By 1960, it was apparent that an artificial kidney could successfully treat someone with kidney failure. The challenge, however, was in repeated treatments; each treatment so damaged the veins and arteries at the access point that ongoing treatment was not possible.
That year Dr. Belding Scribner of the University of Washington treated a man from Spokane who had responded very well to acute dialysis, going from being in a uremic coma to being up and around and feeling fine. Scribner knew too well the patient could only survive with ongoing dialysis, an option that was not available.
According to Scribner, “We did the only thing we could do. We had an agonizing conversation with his wife and told her to take her husband back to Spokane where he would die, hopefully without much suffering. He died quietly (at home) about two weeks later. The emotional impact of this case was enormous on all of us, and I could not stop thinking about it.
The magic moment
“Then, one morning I woke up about 4 a.m. and groped for a piece of paper and a pencil to jot down the basic idea of the shunted cannulas, which would make it possible to treat people like the Spokane patient again and again with the artificial kidney without destroying two blood vessels each time.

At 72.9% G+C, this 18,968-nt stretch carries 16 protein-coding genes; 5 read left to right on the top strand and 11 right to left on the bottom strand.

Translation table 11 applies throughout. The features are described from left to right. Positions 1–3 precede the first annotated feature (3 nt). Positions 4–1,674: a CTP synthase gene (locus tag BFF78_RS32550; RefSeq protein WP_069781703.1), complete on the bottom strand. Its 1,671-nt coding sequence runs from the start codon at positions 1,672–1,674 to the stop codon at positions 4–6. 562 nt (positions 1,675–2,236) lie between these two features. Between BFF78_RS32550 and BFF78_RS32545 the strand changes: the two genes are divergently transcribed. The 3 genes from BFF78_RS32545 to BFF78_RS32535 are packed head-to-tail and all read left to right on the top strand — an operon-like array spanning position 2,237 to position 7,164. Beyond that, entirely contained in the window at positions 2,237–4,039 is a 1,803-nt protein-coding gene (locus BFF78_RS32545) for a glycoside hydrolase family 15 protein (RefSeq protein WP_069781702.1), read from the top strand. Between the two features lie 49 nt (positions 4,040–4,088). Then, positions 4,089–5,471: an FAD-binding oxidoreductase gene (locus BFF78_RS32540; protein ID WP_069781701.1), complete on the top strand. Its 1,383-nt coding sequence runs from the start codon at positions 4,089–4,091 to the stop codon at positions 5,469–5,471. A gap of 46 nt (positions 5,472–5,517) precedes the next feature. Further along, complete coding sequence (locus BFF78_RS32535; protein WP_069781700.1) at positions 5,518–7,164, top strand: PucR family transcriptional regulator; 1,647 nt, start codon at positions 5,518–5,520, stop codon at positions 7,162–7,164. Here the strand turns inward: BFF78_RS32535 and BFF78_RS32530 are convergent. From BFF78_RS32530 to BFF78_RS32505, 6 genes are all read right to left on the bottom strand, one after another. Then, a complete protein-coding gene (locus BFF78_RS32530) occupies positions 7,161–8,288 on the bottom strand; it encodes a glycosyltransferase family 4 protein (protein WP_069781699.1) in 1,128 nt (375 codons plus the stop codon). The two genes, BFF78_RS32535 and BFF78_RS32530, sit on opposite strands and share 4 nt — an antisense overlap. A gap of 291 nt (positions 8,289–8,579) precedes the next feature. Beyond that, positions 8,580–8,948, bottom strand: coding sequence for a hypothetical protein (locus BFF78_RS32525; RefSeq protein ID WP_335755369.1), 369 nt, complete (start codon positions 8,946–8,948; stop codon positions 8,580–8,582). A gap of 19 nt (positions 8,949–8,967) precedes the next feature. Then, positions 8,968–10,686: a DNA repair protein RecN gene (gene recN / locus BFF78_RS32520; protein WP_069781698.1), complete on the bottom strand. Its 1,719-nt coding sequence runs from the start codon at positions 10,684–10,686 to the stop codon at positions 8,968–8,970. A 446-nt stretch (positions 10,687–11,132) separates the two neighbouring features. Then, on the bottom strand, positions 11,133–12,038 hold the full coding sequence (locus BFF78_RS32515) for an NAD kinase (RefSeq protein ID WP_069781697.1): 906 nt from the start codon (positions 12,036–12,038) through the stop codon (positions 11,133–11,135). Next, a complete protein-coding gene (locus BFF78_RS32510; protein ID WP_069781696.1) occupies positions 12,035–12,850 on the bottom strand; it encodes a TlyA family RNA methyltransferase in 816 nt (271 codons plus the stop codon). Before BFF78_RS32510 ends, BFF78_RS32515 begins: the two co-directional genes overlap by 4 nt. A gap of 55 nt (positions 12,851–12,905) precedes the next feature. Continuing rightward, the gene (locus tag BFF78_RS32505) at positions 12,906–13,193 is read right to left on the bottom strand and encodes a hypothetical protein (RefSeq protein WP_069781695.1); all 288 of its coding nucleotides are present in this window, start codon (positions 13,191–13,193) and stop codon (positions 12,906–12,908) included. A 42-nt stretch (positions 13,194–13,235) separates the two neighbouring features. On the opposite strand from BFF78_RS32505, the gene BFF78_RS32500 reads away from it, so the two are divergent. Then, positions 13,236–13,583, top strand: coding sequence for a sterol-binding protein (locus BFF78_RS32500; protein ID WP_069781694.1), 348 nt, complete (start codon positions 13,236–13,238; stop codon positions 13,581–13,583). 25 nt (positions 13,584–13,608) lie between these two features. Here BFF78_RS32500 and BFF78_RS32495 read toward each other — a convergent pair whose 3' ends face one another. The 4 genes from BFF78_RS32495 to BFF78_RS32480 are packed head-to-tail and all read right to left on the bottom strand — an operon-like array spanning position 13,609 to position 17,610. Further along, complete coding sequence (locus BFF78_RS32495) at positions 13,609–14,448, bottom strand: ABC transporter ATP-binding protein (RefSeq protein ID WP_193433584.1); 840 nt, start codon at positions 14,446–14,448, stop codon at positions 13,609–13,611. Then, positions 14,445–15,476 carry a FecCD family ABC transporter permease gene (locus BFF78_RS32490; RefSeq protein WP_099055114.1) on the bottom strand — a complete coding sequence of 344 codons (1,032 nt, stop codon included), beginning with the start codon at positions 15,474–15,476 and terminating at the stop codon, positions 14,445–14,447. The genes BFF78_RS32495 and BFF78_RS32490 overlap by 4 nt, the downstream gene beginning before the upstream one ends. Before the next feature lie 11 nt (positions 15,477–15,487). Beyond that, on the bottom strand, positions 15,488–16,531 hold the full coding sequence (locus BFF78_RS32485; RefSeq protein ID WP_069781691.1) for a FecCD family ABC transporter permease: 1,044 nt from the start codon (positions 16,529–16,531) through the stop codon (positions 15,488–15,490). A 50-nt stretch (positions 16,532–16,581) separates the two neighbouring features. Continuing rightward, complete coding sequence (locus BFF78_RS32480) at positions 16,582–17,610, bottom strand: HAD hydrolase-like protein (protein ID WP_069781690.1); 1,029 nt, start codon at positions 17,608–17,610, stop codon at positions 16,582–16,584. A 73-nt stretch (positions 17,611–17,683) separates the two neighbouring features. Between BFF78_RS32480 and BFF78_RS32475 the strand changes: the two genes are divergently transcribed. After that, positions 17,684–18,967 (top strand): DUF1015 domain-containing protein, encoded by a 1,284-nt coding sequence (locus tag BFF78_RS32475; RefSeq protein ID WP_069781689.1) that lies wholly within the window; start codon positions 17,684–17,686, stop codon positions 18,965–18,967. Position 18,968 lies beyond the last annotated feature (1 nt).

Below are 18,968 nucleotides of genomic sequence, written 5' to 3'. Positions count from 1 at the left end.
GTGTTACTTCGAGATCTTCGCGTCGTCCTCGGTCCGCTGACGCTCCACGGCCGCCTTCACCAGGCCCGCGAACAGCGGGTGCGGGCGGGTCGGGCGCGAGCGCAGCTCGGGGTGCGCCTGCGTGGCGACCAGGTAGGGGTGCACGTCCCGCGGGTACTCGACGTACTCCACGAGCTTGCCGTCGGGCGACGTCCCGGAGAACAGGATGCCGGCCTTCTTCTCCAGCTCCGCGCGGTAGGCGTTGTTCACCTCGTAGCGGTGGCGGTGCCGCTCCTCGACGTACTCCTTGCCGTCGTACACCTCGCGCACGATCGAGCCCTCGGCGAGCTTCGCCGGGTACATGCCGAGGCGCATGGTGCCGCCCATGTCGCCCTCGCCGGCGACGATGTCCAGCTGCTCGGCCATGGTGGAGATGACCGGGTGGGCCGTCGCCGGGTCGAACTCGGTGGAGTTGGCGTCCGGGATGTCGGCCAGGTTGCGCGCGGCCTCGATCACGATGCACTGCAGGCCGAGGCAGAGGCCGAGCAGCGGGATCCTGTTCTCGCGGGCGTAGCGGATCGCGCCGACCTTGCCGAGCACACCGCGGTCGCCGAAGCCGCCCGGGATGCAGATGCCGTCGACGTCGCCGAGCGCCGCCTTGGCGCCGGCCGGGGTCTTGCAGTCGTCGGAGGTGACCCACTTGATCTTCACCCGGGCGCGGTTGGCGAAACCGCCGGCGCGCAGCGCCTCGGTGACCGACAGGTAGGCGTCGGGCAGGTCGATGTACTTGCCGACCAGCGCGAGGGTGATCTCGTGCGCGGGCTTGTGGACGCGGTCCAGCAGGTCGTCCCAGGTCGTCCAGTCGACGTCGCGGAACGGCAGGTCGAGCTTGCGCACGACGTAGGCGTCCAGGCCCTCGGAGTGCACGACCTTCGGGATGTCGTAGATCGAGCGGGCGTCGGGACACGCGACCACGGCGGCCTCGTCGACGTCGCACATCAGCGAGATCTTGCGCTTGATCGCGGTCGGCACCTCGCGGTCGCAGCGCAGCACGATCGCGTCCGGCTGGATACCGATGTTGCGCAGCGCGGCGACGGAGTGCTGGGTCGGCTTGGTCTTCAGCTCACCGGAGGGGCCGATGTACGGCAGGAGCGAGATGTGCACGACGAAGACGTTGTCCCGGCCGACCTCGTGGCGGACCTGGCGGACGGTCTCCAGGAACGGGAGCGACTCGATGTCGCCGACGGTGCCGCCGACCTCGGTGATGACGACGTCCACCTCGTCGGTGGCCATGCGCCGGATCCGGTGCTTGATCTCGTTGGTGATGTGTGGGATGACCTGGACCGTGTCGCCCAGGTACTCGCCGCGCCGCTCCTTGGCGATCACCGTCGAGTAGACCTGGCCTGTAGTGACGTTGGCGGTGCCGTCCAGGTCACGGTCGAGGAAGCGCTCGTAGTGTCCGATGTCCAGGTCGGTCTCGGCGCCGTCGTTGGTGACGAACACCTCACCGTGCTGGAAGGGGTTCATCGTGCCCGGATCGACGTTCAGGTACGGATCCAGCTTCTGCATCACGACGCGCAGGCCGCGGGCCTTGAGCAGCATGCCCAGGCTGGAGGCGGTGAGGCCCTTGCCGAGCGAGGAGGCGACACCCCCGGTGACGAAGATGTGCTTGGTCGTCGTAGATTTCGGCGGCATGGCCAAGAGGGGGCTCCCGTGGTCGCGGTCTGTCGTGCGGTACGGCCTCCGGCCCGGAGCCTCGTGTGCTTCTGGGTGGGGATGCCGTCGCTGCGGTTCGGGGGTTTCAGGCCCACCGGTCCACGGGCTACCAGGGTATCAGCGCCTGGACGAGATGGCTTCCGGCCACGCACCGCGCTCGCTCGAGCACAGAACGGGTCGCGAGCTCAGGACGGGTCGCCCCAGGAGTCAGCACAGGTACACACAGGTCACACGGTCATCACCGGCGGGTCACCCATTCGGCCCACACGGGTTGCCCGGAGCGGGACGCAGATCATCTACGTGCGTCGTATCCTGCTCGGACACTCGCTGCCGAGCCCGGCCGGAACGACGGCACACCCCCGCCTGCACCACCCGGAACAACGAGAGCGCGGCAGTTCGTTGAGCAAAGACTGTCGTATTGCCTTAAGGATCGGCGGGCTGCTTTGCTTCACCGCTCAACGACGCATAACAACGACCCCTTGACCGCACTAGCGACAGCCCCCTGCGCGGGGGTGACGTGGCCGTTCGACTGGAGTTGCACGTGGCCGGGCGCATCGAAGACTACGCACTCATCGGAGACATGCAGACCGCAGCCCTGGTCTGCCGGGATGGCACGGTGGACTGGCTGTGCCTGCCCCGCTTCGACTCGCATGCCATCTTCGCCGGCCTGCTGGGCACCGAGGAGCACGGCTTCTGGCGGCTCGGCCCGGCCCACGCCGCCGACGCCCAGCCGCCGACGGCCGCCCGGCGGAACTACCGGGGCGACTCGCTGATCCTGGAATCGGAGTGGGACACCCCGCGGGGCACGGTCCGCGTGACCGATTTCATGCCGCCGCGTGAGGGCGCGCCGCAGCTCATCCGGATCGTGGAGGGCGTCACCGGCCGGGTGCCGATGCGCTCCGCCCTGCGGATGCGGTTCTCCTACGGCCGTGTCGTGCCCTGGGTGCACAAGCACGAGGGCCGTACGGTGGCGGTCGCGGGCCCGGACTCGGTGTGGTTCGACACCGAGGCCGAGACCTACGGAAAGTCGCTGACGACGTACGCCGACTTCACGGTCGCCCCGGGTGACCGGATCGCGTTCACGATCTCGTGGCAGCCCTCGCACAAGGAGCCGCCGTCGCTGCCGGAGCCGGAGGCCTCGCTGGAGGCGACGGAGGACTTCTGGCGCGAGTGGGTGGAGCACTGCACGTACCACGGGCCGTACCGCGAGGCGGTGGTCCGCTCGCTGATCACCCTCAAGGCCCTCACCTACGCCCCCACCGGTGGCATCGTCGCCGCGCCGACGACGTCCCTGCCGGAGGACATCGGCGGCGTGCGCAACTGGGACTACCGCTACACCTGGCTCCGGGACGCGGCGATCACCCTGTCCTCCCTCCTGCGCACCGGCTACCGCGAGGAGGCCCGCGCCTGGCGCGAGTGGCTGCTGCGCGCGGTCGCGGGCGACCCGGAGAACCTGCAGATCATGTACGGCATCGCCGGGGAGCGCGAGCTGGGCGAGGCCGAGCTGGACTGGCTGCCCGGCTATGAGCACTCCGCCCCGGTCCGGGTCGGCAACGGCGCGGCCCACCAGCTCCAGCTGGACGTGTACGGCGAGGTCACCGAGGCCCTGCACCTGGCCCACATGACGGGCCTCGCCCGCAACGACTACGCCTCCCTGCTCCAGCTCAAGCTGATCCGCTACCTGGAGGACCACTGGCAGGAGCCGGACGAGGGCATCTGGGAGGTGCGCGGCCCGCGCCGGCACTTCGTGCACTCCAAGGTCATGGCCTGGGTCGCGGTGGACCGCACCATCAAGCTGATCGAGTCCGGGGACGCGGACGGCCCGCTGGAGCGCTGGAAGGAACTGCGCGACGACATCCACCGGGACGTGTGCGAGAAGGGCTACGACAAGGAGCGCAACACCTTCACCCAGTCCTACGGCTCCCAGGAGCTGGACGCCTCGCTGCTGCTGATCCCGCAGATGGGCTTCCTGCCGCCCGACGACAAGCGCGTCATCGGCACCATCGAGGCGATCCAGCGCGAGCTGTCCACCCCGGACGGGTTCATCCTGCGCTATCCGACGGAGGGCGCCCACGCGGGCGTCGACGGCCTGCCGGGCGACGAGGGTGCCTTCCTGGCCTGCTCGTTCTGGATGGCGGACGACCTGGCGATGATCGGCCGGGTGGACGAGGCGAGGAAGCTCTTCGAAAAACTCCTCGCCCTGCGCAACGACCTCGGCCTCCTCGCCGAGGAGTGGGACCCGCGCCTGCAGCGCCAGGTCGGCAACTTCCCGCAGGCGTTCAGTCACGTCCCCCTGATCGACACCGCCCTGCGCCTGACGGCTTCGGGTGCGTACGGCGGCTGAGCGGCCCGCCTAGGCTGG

“And, indeed basically it was such a simple idea – just connect the tube (cannula) in the artery to the cannula in the vein by means of a connecting tube or shunt, and the blood would rush through without clotting and maintain the cannulas in a functional condition indefinitely. Then when an artificial kidney was needed, we could simply replace the shunt temporarily with the blood circuit of the artificial kidney.
Soon thereafter in a casual conversation in a stairwell at University Hospital (now University of Washington Medical Center), Scribner heard about a new material called Teflon, which would not result in blood clotting.
“The most amazing thing about the idea was that unlike most such ideas it worked right from the start.”1
The magic moment takes flight
Days later Scribner met with Wayne Quinton, manager of the hospital’s medical instrument shop, and Dr. David Dillard. Quinton created the first shunts using Teflon and continued to improve their design over time. Dillard’s patience and surgical skills allowed the shunts to be attached safely and effectively to ensure their ongoing success.
In 1960 there was no Food and Drug Administration (FDA) or device regulations, and so fortunately, there was no need to conduct animal experiments with the shunt before using it in patients.
Today millions of people around the world are alive thanks to the availability of dialysis treatments, which most patients receive three times each week. Shunts are largely obsolete, having replaced by what are called fistulas and other access methods.
1 From Miracle to Mainstream: Creating the World’s First Dialysis Organization by Dr. Christopher Blagg, a colleague of Scribner’s and Executive Director of Northwest Kidney Centers for nearly three decades.